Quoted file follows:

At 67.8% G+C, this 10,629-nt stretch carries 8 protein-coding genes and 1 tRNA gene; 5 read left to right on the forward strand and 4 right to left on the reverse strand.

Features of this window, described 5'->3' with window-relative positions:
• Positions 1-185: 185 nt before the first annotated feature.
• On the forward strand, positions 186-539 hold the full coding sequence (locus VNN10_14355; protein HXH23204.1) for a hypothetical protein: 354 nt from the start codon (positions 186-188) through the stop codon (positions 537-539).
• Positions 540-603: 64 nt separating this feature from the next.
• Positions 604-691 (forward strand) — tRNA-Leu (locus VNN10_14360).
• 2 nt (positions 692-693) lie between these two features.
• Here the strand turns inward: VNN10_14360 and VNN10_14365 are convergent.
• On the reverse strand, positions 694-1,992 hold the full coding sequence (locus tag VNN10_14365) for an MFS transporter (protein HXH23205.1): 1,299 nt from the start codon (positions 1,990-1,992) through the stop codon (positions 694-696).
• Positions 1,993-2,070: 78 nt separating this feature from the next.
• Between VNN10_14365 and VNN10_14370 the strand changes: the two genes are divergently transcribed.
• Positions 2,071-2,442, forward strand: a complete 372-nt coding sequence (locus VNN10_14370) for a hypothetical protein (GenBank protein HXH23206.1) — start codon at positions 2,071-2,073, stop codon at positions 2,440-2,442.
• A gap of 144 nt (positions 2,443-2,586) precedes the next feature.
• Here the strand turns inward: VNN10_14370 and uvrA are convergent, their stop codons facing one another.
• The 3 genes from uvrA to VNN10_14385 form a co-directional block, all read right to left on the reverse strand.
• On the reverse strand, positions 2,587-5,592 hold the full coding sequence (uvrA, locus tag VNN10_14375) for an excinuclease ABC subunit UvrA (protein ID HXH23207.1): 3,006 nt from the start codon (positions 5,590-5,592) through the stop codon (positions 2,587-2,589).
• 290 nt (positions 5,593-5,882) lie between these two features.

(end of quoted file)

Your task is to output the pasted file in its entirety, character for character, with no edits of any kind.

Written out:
At 67.8% G+C, this 10,629-nt stretch carries 8 protein-coding genes and 1 tRNA gene; 5 read left to right on the forward strand and 4 right to left on the reverse strand.

Features of this window, described 5'->3' with window-relative positions:
• Positions 1-185: 185 nt before the first annotated feature.
• On the forward strand, positions 186-539 hold the full coding sequence (locus VNN10_14355; protein HXH23204.1) for a hypothetical protein: 354 nt from the start codon (positions 186-188) through the stop codon (positions 537-539).
• Positions 540-603: 64 nt separating this feature from the next.
• Positions 604-691 (forward strand) — tRNA-Leu (locus VNN10_14360).
• 2 nt (positions 692-693) lie between these two features.
• Here the strand turns inward: VNN10_14360 and VNN10_14365 are convergent.
• On the reverse strand, positions 694-1,992 hold the full coding sequence (locus tag VNN10_14365) for an MFS transporter (protein HXH23205.1): 1,299 nt from the start codon (positions 1,990-1,992) through the stop codon (positions 694-696).
• Positions 1,993-2,070: 78 nt separating this feature from the next.
• Between VNN10_14365 and VNN10_14370 the strand changes: the two genes are divergently transcribed.
• Positions 2,071-2,442, forward strand: a complete 372-nt coding sequence (locus VNN10_14370) for a hypothetical protein (GenBank protein HXH23206.1) — start codon at positions 2,071-2,073, stop codon at positions 2,440-2,442.
• A gap of 144 nt (positions 2,443-2,586) precedes the next feature.
• Here the strand turns inward: VNN10_14370 and uvrA are convergent, their stop codons facing one another.
• The 3 genes from uvrA to VNN10_14385 form a co-directional block, all read right to left on the reverse strand.
• On the reverse strand, positions 2,587-5,592 hold the full coding sequence (uvrA, locus tag VNN10_14375) for an excinuclease ABC subunit UvrA (protein ID HXH23207.1): 3,006 nt from the start codon (positions 5,590-5,592) through the stop codon (positions 2,587-2,589).
• 290 nt (positions 5,593-5,882) lie between these two features.